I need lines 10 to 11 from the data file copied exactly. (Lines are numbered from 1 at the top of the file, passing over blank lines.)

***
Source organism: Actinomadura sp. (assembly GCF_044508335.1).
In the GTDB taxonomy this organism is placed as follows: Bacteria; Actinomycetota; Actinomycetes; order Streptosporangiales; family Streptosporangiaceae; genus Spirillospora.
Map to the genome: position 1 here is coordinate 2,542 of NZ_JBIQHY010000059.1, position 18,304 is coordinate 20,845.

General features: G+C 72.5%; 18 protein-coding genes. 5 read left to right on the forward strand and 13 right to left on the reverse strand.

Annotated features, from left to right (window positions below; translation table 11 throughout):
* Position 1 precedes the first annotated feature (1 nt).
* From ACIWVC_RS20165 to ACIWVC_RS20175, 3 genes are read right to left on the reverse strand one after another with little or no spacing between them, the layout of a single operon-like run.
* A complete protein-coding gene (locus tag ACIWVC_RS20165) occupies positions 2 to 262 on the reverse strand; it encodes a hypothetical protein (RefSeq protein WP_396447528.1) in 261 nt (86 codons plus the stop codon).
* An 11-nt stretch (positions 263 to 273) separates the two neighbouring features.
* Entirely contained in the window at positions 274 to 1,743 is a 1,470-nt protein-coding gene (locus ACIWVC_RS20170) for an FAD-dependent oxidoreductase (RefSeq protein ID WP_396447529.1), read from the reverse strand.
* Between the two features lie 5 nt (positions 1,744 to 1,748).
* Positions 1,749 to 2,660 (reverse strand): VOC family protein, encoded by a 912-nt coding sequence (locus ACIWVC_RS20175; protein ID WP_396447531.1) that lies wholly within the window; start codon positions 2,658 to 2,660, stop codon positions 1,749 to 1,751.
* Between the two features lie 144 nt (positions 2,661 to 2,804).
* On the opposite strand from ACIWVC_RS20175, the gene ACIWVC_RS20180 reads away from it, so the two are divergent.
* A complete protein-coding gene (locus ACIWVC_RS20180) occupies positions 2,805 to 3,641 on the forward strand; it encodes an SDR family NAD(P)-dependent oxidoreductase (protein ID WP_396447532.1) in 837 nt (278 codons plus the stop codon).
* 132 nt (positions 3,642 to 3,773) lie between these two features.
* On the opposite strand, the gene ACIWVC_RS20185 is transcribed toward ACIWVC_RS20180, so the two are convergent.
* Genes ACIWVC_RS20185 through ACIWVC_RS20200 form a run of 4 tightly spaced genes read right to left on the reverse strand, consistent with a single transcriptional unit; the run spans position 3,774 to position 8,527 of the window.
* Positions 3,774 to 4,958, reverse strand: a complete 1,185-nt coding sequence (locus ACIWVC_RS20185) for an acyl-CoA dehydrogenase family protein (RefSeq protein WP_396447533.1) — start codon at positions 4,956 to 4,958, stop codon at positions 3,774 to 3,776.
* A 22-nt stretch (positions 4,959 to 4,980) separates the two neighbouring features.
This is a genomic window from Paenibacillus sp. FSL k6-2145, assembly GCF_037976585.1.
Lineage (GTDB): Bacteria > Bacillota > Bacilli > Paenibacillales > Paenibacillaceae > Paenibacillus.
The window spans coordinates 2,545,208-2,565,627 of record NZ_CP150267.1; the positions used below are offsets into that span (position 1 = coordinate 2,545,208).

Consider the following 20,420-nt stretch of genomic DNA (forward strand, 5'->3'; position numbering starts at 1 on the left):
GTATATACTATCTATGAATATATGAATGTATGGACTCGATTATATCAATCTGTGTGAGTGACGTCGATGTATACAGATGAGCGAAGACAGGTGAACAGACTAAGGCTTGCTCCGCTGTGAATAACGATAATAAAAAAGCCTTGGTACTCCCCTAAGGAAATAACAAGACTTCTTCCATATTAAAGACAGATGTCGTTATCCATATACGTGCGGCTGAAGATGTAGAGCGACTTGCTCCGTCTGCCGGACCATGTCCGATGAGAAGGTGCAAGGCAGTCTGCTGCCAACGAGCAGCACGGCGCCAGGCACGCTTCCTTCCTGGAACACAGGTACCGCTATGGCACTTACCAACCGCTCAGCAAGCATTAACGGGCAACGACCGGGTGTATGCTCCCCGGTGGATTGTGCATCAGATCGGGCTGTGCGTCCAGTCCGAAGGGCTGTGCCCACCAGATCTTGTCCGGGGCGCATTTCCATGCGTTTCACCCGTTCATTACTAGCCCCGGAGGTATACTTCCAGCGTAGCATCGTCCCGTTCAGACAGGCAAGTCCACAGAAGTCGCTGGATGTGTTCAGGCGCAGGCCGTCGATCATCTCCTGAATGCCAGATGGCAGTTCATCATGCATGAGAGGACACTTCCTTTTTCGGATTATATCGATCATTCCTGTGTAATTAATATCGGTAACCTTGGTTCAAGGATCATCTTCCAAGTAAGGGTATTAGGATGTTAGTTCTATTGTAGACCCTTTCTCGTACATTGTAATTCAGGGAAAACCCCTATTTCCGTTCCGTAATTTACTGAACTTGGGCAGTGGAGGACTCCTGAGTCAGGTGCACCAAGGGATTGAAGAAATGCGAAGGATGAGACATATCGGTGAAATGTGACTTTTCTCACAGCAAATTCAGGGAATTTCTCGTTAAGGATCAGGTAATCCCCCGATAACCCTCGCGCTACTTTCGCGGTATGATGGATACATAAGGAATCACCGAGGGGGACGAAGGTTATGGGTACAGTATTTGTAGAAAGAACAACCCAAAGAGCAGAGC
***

* Entirely contained in the window at positions 274 to 1,743 is a 1,470-nt protein-coding gene (locus ACIWVC_RS20170) for an FAD-dependent oxidoreductase (RefSeq protein ID WP_396447529.1), read from the reverse strand.
* Between the two features lie 5 nt (positions 1,744 to 1,748).